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Water is the New Black Gold

Photo credit: Robert Ingelhart/Getty Images

By Sharon Franklin.

A recent New York Times series concerning fracking and water by Hiroko Tabuchi and Blacki Migliozziexplores the relationship between hydrofracking and our disappearing water sources.  

Giant new oil and gas wells that require astonishing volumes of water to fracture bedrock are threatening America’s fragile aquifers. An aquifer is a body of porous rock or sediment saturated with groundwater. Groundwater enters an aquifer as precipitation seeps through the soil. It can move through the aquifer and resurface through springs and wells. In Texas, the birthplace of the fracking revolution, increasingly complex oil wells are sweeping across the state into the surrounding United States. These new wells can consume millions of gallons of water that often come from our dwindling aquifers. To satisfy the “fracking thirst,” energy giants are now drilling not just for oil, but for the water they need to operate.

The New York Times series documents this surging water usage by examining an industry database in which energy companies report the chemicals they pump into the ground while fracking. The database includes details on their water usage, revealing the dramatic growth. Critics of fracking say it is an irony that so much water is being diverted to produce fossil fuels, given that the burning of fossil fuels is causing climate change, further straining freshwater resources. 

Nationwide, fracking has used up nearly 1.5 trillion gallons of water since 2011. This is equivalent to the amount of tap water used by the entire state of Texas in a year. Today, the insatiable search for oil and gas has become the latest threat to the country’s endangered aquifers, a critical national resource for industrial farming and cities. These mega-fracking projects, called “monster fracks,” have become the industry norm. They account for almost two out of every three fracking wells in Texas. Peter Knappett, professor of hydrogeology at Texas A&M University, refers to fracking companies as “newcomers, a new sector that burst onto the scene and is heavily reliant on the aquifers [that] could be pumping for several decades from aquifers that are already over-exploited and already experiencing long-term declines.”

There is public resistance emerging in New Mexico where a coalition of tribes and environmental groups are suing the state. They’re claiming that fracking companies are using up precious water resources and the state has failed to protect the interests of residents. Also, in Colorado, residents are fighting a proposed fracking project because they fear it would risk contaminating a reservoir their community depends upon. Oil companies require no permits to drill their own groundwater wells and there is no consistent requirement that groundwater used for fracking be reported or monitored. As droughts have gripped Texas and other Sunbelt states, many communities have instituted water restrictions for residents even as fracking has been allowed to continue unabated.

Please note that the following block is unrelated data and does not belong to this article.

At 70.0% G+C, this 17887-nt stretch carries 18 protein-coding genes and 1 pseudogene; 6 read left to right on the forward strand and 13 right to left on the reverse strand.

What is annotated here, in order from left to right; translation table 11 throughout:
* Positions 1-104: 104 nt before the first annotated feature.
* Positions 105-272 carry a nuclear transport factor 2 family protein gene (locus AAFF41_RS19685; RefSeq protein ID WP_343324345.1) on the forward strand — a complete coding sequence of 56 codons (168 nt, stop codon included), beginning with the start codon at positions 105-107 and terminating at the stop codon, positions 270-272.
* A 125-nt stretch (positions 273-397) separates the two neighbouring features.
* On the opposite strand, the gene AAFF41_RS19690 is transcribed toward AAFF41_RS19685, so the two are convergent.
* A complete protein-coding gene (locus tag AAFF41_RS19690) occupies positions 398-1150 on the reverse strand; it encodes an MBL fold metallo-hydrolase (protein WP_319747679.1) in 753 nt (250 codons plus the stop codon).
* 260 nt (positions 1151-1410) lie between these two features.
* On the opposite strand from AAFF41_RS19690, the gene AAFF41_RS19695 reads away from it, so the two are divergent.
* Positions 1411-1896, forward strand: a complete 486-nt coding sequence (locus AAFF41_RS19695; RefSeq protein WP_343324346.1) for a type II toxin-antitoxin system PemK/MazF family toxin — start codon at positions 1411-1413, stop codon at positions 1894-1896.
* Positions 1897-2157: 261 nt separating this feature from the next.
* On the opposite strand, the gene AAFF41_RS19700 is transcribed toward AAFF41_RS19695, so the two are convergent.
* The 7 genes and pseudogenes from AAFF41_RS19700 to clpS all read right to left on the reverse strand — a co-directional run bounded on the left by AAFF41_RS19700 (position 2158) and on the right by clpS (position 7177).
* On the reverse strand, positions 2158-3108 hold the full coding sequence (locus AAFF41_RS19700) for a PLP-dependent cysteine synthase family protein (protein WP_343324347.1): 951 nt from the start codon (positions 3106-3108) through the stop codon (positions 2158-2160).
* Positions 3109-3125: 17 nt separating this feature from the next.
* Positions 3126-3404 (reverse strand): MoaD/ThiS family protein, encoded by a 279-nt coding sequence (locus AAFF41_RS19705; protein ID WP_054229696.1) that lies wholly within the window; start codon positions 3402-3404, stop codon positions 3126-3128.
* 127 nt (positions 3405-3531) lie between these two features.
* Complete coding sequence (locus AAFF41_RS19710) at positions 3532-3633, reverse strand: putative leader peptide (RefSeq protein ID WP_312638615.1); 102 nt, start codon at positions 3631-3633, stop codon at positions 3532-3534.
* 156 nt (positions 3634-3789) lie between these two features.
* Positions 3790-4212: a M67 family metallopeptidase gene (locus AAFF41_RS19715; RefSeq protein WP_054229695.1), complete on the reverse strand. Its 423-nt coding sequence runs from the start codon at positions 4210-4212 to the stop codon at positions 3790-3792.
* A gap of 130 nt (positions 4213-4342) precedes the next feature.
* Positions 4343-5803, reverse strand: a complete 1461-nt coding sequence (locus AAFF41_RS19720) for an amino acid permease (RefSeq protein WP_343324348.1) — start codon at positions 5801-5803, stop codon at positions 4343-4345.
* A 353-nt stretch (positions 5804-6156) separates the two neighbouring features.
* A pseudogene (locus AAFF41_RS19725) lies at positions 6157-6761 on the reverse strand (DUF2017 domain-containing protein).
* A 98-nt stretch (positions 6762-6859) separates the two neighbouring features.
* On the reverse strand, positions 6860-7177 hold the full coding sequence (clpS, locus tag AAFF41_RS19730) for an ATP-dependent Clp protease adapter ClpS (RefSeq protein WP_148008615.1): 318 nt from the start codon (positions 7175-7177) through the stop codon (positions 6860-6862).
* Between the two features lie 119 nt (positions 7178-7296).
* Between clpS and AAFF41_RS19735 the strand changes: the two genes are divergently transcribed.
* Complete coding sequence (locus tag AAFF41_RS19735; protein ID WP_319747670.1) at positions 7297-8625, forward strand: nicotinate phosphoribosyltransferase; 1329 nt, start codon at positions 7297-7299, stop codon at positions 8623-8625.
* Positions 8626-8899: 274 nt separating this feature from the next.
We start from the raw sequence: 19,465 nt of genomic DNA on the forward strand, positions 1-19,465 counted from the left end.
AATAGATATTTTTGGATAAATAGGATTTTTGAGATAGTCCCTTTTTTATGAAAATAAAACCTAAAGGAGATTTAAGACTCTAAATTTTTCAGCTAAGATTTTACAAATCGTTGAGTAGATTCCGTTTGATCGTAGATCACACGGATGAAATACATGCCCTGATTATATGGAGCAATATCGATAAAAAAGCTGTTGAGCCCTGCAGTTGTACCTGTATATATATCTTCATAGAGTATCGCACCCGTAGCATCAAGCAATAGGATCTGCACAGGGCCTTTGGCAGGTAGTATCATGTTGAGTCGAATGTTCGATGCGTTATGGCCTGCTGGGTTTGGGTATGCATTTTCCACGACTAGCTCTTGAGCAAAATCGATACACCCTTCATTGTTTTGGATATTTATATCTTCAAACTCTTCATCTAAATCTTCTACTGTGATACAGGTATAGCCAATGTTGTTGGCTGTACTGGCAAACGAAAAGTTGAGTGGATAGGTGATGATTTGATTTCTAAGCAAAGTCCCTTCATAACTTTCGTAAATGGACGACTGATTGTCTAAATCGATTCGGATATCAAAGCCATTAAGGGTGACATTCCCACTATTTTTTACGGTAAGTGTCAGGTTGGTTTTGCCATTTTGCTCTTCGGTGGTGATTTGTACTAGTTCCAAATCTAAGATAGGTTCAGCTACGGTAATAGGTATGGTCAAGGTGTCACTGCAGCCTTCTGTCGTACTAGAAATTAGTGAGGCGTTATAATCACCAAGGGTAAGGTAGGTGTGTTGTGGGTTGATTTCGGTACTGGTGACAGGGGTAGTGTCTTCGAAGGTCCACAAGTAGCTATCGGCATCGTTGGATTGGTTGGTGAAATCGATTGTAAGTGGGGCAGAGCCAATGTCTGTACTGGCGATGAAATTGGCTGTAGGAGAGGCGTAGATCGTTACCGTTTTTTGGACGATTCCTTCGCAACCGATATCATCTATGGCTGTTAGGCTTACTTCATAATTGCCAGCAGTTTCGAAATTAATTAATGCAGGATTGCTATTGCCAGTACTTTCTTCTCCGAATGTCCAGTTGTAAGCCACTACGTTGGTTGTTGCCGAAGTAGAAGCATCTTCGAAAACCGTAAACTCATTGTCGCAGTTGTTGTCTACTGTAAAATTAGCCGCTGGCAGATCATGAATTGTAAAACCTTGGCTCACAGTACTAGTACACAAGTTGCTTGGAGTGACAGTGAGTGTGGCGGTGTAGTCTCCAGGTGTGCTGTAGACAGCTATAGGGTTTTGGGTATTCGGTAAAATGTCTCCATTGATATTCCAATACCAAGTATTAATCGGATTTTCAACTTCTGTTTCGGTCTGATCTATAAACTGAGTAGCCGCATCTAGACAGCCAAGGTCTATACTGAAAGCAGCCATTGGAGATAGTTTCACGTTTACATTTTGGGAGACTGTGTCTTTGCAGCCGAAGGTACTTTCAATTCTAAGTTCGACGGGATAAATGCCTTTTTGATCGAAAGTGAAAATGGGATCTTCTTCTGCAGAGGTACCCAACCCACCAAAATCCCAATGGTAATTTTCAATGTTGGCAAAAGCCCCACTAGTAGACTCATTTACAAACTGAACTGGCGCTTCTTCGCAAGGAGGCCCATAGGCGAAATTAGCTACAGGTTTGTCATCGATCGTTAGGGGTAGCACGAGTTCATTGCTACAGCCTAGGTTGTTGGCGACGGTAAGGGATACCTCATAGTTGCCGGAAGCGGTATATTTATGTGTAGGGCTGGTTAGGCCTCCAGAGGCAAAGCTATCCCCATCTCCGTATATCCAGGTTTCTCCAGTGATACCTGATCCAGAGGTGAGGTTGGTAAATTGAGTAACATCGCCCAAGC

What is the oil industry saying about fracking?  Holly Hopkins, an Executive at the American Petroleum Institute, said the industry was “focused on meeting the growing demand for affordable, reliable energy while minimizing impacts on the environment” and its’ members were “continuing to develop innovative methods to reuse and recycle” water used for fracking. British Petroleum said it was “executing several pilot projects to recycle water” that would “minimize freshwater usage,” whileChevron added “that water was vital to its operations and that it aimed to use water efficiently and responsibly,” also saying that it used brackish or recycled water for fracking. Southwestern and Ovintiv did not respond to requests for comment.  

Because there is big money to be made in oil, and for those with access to water, it can be easy money to give away water rights. For example, Bruce Frasier, an onion grower who sells groundwater to a local fracking company for 50 cents a barrel, said that “If you’ve got the water to sell, you’re making a fortune”.   A small percentage of oil companies is making strides in reusing that fracking wastewater to drill for more oil and gas. Mr. Martin, a rancher and farmer who heads the Wintergarten Water District, doesn’t fault energy companies because he irrigates his cantaloupe fields using groundwater. However, he still contemplates a future of ever-dwindling aquifers, and somberly notes that “If the water goes away, the whole community will [go] away too.”

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Joppa, TX – Profile of a Sacrifice Zone

Photo credit: Nathan Hunsinger/The Dallas Morning News

By Hunter Marion.

Nestled between the slow, muddy waters of the Trinity River and the noisy I-45, sits Joppa, TX. Pronounced “Joppee” by locals, Joppa is a neighborhood located at Dallas proper’s southernmost point. It was founded by freed Black people shortly after the abolition of slavery in the 1870’s. Generations of residents lived relatively isolated from the growing metropolis until the town was annexed by the city of Dallas in 1955.

That annexation saw the gradual introduction of industrialization into the formerly forest-covered community. Pacific-Union built a railway cutting through the middle of the neighborhood. Asphalt plants, gravel mills, and landfills quickly ate up the bountiful, green floodplains of the area commonly called the “Bottoms.” Soon enough, Joppa became surrounded by polluting facilities and the refuse of interstate commerce.